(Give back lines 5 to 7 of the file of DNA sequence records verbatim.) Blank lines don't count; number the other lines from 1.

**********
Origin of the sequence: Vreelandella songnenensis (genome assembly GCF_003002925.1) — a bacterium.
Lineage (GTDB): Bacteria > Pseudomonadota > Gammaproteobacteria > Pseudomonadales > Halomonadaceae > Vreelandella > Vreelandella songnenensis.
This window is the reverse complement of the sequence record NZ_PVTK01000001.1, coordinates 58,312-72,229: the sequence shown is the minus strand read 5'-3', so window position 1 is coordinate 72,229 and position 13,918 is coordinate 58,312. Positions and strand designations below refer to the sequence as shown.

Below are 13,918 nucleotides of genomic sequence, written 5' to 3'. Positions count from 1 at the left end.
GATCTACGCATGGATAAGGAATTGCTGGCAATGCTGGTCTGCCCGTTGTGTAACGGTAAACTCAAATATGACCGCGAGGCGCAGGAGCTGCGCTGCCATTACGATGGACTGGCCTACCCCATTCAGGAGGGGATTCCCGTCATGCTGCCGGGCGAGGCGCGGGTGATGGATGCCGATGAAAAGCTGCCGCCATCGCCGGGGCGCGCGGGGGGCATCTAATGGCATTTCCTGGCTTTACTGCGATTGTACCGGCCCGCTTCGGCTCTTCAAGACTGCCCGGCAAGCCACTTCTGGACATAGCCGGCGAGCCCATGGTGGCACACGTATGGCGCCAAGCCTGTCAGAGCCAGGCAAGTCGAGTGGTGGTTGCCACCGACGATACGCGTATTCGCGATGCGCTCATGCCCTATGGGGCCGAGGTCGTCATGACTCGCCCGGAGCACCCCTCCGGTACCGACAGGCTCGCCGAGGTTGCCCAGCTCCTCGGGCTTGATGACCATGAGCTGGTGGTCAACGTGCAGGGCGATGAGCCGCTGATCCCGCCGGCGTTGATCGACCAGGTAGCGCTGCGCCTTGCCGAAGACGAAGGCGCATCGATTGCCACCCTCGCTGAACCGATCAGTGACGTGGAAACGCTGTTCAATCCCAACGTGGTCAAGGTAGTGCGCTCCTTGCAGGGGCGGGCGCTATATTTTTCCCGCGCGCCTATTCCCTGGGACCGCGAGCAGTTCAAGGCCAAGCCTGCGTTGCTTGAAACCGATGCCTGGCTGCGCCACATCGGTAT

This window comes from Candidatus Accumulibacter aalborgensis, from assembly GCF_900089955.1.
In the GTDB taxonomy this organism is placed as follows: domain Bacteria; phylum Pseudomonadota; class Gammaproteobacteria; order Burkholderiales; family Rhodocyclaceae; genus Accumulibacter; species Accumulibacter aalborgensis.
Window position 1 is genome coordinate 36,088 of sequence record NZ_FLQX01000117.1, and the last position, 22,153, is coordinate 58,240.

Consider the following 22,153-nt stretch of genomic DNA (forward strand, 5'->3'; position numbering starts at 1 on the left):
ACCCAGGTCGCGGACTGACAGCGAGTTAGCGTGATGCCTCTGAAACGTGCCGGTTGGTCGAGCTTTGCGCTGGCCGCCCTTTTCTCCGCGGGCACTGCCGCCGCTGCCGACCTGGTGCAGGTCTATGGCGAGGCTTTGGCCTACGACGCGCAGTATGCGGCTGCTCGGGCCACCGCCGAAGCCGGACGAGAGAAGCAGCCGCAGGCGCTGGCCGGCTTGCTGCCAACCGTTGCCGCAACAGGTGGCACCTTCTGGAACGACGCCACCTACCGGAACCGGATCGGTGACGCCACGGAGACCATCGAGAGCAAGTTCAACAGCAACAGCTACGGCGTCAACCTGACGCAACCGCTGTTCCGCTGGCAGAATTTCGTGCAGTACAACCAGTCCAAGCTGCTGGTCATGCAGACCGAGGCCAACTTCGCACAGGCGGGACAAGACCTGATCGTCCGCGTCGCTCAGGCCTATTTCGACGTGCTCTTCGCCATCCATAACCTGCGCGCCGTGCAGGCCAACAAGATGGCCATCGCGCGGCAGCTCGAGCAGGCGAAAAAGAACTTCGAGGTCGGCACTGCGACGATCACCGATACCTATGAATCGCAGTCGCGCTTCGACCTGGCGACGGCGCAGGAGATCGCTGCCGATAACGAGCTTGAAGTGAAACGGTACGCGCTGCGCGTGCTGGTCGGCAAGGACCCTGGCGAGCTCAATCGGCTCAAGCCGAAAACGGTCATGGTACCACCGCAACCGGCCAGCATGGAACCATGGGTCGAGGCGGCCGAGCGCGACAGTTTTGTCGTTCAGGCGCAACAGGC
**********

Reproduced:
GATCTACGCATGGATAAGGAATTGCTGGCAATGCTGGTCTGCCCGTTGTGTAACGGTAAACTCAAATATGACCGCGAGGCGCAGGAGCTGCGCTGCCATTACGATGGACTGGCCTACCCCATTCAGGAGGGGATTCCCGTCATGCTGCCGGGCGAGGCGCGGGTGATGGATGCCGATGAAAAGCTGCCGCCATCGCCGGGGCGCGCGGGGGGCATCTAATGGCATTTCCTGGCTTTACTGCGATTGTACCGGCCCGCTTCGGCTCTTCAAGACTGCCCGGCAAGCCACTTCTGGACATAGCCGGCGAGCCCATGGTGGCACACGTATGGCGCCAAGCCTGTCAGAGCCAGGCAAGTCGAGTGGTGGTTGCCACCGACGATACGCGTATTCGCGATGCGCTCATGCCCTATGGGGCCGAGGTCGTCATGACTCGCCCGGAGCACCCCTCCGGTACCGACAGGCTCGCCGAGGTTGCCCAGCTCCTCGGGCTTGATGACCATGAGCTGGTGGTCAACGTGCAGGGCGATGAGCCGCTGATCCCGCCGGCGTTGATCGACCAGGTAGCGCTGCGCCTTGCCGAAGACGAAGGCGCATCGATTGCCACCCTCGCTGAACCGATCAGTGACGTGGAAACGCTGTTCAATCCCAACGTGGTCAAGGTAGTGCGCTCCTTGCAGGGGCGGGCGCTATATTTTTCCCGCGCGCCTATTCCCTGGGACCGCGAGCAGTTCAAGGCCAAGCCTGCGTTGCTTGAAACCGATGCCTGGCTGCGCCACATCGGTAT

This window comes from Candidatus Accumulibacter aalborgensis, from assembly GCF_900089955.1.
In the GTDB taxonomy this organism is placed as follows: domain Bacteria; phylum Pseudomonadota; class Gammaproteobacteria; order Burkholderiales; family Rhodocyclaceae; genus Accumulibacter; species Accumulibacter aalborgensis.